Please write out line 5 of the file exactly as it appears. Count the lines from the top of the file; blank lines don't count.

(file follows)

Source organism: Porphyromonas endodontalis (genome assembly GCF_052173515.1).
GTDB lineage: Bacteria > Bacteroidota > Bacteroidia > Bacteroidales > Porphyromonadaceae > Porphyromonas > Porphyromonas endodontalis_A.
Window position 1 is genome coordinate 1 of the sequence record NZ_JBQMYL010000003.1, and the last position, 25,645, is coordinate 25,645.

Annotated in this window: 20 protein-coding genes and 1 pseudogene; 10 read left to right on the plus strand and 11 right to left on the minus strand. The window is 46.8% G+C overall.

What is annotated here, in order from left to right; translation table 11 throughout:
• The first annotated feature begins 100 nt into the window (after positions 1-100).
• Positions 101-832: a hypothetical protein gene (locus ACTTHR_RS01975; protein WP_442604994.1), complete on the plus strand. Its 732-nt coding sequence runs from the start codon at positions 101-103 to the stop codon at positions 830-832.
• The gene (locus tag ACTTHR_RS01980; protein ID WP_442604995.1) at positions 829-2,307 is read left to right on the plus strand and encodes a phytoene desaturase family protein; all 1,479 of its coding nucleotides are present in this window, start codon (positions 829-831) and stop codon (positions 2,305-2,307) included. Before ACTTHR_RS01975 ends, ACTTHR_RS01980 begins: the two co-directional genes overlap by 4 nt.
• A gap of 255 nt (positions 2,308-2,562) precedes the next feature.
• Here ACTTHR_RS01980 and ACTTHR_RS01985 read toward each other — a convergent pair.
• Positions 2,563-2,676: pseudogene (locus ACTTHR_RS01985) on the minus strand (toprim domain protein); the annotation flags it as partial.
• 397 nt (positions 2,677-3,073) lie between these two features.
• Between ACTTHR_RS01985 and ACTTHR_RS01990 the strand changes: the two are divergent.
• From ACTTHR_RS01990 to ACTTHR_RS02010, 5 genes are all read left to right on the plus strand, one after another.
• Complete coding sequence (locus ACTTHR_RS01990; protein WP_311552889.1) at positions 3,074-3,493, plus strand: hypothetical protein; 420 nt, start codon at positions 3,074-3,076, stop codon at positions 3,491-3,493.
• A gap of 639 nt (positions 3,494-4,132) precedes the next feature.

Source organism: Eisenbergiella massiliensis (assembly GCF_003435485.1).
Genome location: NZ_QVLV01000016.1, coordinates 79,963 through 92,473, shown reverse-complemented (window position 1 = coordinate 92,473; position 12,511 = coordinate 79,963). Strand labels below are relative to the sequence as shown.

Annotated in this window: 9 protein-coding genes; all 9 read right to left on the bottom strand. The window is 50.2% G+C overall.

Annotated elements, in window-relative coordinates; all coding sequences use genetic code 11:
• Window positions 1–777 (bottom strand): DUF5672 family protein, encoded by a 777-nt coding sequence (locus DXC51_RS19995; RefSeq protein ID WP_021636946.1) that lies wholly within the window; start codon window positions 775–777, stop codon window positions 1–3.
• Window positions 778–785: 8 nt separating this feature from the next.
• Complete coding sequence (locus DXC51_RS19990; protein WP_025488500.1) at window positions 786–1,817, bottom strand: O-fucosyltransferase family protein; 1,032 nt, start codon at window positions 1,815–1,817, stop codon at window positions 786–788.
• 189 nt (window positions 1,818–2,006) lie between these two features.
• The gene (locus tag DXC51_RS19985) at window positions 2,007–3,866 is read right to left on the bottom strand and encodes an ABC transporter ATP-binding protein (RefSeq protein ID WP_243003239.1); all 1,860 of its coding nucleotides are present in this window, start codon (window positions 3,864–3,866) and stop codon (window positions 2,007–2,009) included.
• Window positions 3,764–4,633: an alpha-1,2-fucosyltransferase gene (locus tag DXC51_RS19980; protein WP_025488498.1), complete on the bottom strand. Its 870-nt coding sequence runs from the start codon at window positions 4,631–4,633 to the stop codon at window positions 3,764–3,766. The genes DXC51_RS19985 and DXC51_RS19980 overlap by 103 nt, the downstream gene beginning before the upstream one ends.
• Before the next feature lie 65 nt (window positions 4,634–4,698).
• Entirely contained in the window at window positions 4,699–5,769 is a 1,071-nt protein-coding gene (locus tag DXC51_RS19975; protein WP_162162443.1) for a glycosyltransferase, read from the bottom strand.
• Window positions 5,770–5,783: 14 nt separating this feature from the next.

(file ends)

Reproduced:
What is annotated here, in order from left to right; translation table 11 throughout: